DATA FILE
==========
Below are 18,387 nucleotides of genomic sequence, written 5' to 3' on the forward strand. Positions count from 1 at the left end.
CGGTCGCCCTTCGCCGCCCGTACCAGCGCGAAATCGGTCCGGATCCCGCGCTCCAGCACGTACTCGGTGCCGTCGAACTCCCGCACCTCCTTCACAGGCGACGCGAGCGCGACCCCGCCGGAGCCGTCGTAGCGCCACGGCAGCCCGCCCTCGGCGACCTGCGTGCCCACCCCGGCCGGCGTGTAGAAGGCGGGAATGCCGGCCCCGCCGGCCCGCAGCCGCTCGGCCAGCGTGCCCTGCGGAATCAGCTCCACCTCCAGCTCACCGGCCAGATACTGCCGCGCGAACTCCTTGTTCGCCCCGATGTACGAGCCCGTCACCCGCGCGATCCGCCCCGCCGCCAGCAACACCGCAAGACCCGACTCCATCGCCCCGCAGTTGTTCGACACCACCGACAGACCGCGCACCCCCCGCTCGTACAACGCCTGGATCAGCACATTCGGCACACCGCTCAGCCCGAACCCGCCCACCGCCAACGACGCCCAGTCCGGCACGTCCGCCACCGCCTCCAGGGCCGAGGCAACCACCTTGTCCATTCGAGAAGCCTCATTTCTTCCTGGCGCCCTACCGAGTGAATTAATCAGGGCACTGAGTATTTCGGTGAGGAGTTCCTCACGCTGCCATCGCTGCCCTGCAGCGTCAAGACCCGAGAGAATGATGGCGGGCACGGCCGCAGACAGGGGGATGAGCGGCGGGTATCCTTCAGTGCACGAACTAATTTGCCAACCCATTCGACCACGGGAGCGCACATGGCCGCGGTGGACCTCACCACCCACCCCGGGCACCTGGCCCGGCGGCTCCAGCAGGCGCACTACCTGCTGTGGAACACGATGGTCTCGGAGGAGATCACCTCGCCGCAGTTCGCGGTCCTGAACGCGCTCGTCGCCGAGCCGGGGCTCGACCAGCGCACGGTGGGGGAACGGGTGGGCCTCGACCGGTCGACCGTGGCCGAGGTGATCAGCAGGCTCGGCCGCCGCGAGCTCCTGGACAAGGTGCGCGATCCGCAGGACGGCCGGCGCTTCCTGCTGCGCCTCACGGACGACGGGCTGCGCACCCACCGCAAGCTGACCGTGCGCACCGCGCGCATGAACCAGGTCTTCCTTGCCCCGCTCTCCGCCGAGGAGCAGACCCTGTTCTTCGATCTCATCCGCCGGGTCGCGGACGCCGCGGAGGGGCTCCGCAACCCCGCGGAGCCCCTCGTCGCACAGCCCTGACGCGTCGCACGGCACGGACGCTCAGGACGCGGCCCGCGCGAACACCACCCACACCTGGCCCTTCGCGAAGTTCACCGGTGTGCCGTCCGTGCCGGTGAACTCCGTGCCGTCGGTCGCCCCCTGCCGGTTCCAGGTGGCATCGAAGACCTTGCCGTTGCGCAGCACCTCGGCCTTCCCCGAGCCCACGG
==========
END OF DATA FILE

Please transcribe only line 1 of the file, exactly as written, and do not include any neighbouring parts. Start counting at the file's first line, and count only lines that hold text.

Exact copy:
Below are 18,387 nucleotides of genomic sequence, written 5' to 3' on the forward strand. Positions count from 1 at the left end.